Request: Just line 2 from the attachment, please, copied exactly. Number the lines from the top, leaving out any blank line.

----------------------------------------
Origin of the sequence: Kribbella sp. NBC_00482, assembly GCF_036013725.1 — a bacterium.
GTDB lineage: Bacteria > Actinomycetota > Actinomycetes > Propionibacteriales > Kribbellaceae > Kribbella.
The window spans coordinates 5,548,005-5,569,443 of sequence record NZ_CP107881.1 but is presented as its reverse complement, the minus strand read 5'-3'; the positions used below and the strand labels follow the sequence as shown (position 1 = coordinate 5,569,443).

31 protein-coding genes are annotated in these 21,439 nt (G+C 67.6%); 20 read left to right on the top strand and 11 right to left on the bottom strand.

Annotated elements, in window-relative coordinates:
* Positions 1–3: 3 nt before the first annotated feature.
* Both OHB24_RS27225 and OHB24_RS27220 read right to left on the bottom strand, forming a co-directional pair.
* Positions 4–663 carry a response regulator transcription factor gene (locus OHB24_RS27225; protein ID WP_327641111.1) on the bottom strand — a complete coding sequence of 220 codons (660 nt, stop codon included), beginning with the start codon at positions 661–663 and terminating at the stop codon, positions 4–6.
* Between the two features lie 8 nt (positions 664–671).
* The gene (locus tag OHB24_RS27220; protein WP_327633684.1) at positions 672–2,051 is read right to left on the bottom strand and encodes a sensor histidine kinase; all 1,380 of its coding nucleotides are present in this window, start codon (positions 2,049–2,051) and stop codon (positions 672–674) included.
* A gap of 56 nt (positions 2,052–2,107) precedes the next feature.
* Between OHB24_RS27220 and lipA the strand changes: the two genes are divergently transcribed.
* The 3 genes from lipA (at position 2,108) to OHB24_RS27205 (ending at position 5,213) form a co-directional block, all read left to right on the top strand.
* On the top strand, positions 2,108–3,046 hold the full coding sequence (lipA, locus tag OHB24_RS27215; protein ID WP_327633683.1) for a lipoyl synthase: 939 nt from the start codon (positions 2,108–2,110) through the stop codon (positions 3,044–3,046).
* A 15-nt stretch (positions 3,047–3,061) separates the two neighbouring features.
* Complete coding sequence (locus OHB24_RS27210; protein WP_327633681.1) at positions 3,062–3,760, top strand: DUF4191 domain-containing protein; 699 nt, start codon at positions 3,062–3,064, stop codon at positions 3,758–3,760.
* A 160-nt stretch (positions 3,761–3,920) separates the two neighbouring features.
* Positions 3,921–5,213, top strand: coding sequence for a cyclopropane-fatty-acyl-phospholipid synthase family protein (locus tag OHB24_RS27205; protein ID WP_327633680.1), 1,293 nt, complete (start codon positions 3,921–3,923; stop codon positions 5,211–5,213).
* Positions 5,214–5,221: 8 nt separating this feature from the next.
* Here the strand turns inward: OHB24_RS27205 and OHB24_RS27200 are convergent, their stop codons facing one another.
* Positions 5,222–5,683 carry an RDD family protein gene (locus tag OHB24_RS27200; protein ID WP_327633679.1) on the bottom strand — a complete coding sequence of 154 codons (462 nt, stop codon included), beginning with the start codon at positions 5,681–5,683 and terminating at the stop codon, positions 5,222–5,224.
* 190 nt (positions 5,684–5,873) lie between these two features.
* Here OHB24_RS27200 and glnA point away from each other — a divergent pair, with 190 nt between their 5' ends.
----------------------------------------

GTDB lineage: Bacteria > Actinomycetota > Actinomycetes > Propionibacteriales > Kribbellaceae > Kribbella.